-During the carving process as a tool for collecting data, the sound of carving/ the physical touch of the maker with the material/ the internal sound in the stone when it is being carved/ scanning of forms at different stages of the process. -Followed by the analysing of data, detecting emerging patterns and forms. -Finally utilising ‘digested’ data, I am designing sculptural forms which will be 3-D printed. With the hand carved sculptures and 3-D printed sculptures I am creating a installation as part of my residency at New Brewery Arts summer 2015.
‘Echo’ is a starting point for my own practice to enrich the direct intuitive approach with digital technology. I see ‘Echo’ as a opportunity to engage with contemporary making practise, rooted in the oldest tradition of making.
‘Echo’ highlights some aspects of the direct stone carving process through 3-D printed forms ‘grown’ out of a digital data.
‘Echo’ is supported by
New Brewery Arts, newbreweryarts.org.uk
Dr Paul Harper, academic and writer on visual art and craft
Dan Hughes-Mc Grail, sculptor, specialist in 3-D modelling, digital-sculpture.co.uk
Stephen Ives, sound artist, ‘Hackerfarm’, hackerfarm.net
Paul Lewis, managing director of ‘Cadventure’, cadventure.co.uk
I am spending my weekend teaching stone carving, a lot of the students are new to the material and or the idea of carving a form. Enthusiasm for it seems easily passed on as I am talking away and bombarding everybody with my ideas on the subject matter, hoping not to leave students bewildered. Not only does it light up new enthusiasm in myself, I also want to pass on the techniques that have become of value to me. So I sat here last night drawing up ideas for the little piece I started myself whilst teaching. It is good for me, without the pressure of feeling that to much of the material has been removed whilst still not knowing where I am going, to draw and be playful with ideas, reminding myself it is not about shaping a concrete form but more the idea of a form and here are my ideas for today.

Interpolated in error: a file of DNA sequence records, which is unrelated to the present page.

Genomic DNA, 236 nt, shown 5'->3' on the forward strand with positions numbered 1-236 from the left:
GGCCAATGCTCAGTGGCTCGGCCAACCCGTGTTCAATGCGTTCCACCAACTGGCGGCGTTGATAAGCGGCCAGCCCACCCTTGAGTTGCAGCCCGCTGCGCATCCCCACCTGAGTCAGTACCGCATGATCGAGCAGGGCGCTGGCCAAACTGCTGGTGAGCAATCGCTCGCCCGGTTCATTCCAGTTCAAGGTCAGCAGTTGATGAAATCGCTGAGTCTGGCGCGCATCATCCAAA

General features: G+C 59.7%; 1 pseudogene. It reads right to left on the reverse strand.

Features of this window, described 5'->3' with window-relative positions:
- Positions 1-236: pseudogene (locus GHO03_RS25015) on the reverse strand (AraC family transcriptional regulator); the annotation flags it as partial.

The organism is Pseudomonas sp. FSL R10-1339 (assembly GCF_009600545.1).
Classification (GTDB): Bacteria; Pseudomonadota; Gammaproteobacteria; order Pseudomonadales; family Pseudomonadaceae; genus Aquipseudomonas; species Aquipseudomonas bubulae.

Spend a few days at “The Sheds” in Whiltshire, friends of mine have created a amazing home for their family, a oasis of creativity, whenever I had the opportunity to stay with them, surrounded by original artwork and their deep passion for art, encouraging and supporting artists…I return with the belief that what I am doing has a place, is important for me to persude. I was teaching a stone carving course there and it could not have been different to the weekend in March when we had some snow at the Rococo Garden. We were carving in blazing heat all weekend long, with the luxury of a dip into the pool at the end of the day. I met the artist Andrew Vass during his residency, the conversations I had with him sparked many thoughts about the process of working, decisions during mark making and seeing drawings in a completely different light to creating representations. I do have hang ups about my drawing, because I still have that expectation that a drawing needs to be recognisable, NO IT DOESN’T! Making marks can be a different world, a line can have a massive story to tell, a mark can be changed, has it’s own history and time scale, a shadow of it’s own existence, can disappear leaving nothing but a memory. The conversations with Andrew inspire me to explore drawing in a totally fresh way, it also brought me closer to the work of my colleague and friend Emily Joy. Thank you to Aubrey and Kay Newman for hosting a deluxe stone carving weekend as well as putting up my drawing “Ceasura” this weekend, good to see that one in a new light too. Watch the space!